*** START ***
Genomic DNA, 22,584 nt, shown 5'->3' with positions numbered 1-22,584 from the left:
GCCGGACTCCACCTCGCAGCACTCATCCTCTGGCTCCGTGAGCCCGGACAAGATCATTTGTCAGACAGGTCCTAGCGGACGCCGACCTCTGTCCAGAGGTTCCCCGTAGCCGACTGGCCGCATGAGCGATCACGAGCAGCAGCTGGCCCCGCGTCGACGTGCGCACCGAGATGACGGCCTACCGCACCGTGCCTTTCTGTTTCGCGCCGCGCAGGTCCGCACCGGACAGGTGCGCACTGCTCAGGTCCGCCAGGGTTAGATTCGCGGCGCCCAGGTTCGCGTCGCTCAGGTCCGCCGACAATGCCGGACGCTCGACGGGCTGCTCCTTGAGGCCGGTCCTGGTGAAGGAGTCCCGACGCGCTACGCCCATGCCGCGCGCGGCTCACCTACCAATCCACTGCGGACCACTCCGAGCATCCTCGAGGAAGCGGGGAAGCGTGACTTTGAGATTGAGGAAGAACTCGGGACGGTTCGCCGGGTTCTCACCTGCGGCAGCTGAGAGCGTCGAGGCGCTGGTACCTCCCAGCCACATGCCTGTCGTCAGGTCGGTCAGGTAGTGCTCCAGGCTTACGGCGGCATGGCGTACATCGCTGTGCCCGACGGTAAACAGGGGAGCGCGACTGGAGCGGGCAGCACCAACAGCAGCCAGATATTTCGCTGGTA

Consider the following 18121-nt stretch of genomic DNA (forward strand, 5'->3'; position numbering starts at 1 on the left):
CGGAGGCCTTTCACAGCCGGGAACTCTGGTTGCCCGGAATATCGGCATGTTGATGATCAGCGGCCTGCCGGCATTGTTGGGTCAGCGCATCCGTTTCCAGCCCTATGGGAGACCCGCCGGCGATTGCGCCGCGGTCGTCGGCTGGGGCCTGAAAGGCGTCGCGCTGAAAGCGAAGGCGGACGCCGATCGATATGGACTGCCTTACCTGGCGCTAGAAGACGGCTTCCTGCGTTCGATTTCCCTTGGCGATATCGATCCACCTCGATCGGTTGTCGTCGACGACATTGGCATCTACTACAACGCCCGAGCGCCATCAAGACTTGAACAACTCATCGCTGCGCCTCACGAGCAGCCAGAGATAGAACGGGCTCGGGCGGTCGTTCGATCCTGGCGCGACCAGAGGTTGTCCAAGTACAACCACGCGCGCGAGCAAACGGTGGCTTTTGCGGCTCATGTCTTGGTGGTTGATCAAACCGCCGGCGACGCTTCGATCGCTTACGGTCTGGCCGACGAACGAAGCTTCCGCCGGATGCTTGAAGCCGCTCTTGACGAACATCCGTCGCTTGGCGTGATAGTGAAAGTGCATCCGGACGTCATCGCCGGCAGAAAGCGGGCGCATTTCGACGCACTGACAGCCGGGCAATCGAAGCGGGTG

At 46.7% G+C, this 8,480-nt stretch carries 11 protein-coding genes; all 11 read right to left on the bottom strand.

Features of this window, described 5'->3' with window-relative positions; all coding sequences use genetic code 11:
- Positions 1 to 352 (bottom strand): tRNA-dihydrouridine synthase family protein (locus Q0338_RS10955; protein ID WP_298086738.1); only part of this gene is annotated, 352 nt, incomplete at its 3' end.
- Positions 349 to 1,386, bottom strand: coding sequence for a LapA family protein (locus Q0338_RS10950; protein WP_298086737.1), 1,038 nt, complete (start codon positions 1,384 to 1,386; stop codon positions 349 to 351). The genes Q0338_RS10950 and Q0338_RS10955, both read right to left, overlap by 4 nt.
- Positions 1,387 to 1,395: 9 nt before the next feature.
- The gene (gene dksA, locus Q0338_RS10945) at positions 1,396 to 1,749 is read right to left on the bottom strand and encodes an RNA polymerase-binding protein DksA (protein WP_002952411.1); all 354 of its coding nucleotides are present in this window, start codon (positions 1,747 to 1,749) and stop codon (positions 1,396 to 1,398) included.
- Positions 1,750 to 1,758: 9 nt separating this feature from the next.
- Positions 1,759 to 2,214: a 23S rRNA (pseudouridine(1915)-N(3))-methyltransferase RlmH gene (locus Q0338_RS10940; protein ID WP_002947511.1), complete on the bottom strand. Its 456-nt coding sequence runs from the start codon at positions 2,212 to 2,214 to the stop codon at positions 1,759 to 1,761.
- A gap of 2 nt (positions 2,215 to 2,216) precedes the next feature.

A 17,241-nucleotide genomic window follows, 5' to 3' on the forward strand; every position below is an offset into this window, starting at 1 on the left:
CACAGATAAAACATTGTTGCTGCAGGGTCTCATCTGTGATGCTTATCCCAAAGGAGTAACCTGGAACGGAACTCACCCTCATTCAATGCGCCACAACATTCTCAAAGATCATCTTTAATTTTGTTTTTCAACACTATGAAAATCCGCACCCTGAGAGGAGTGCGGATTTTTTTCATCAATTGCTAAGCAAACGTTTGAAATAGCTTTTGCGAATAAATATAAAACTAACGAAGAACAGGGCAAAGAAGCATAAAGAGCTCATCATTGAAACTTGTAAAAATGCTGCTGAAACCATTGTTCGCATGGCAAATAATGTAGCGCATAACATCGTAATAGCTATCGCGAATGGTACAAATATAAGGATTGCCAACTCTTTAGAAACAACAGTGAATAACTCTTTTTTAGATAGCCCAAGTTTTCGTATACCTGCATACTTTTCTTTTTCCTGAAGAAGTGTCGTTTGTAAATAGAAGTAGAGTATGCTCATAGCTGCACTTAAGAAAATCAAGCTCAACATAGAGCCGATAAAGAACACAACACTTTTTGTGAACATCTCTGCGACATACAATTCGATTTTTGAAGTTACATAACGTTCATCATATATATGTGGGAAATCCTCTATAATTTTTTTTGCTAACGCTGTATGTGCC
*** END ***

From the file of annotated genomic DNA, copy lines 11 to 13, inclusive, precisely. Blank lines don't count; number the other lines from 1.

- Positions 1,750 to 1,758: 9 nt separating this feature from the next.
- Positions 1,759 to 2,214: a 23S rRNA (pseudouridine(1915)-N(3))-methyltransferase RlmH gene (locus Q0338_RS10940; protein ID WP_002947511.1), complete on the bottom strand. Its 456-nt coding sequence runs from the start codon at positions 2,212 to 2,214 to the stop codon at positions 1,759 to 1,761.
- A gap of 2 nt (positions 2,215 to 2,216) precedes the next feature.